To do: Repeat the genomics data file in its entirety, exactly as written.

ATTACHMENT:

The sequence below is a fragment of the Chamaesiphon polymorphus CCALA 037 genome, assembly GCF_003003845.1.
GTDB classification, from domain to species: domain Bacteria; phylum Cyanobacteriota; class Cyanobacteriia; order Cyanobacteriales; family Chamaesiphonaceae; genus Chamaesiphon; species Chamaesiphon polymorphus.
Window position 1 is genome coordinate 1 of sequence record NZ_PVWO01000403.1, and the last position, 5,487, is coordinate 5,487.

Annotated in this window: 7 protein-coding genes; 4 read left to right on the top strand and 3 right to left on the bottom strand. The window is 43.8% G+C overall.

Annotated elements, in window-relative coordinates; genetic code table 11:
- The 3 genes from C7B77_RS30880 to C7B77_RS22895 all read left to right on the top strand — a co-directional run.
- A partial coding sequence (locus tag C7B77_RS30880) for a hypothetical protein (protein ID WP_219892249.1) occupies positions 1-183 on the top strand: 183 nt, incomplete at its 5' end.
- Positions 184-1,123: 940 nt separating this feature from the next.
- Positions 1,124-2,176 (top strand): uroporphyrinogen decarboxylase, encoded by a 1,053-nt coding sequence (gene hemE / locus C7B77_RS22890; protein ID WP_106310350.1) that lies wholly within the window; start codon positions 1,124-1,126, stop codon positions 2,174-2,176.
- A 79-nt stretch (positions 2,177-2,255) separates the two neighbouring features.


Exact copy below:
The sequence below is a fragment of the Chamaesiphon polymorphus CCALA 037 genome, assembly GCF_003003845.1.
GTDB classification, from domain to species: domain Bacteria; phylum Cyanobacteriota; class Cyanobacteriia; order Cyanobacteriales; family Chamaesiphonaceae; genus Chamaesiphon; species Chamaesiphon polymorphus.
Window position 1 is genome coordinate 1 of sequence record NZ_PVWO01000403.1, and the last position, 5,487, is coordinate 5,487.

Annotated in this window: 7 protein-coding genes; 4 read left to right on the top strand and 3 right to left on the bottom strand. The window is 43.8% G+C overall.

Annotated elements, in window-relative coordinates; genetic code table 11:
- The 3 genes from C7B77_RS30880 to C7B77_RS22895 all read left to right on the top strand — a co-directional run.
- A partial coding sequence (locus tag C7B77_RS30880) for a hypothetical protein (protein ID WP_219892249.1) occupies positions 1-183 on the top strand: 183 nt, incomplete at its 5' end.
- Positions 184-1,123: 940 nt separating this feature from the next.
- Positions 1,124-2,176 (top strand): uroporphyrinogen decarboxylase, encoded by a 1,053-nt coding sequence (gene hemE / locus C7B77_RS22890; protein ID WP_106310350.1) that lies wholly within the window; start codon positions 1,124-1,126, stop codon positions 2,174-2,176.
- A 79-nt stretch (positions 2,177-2,255) separates the two neighbouring features.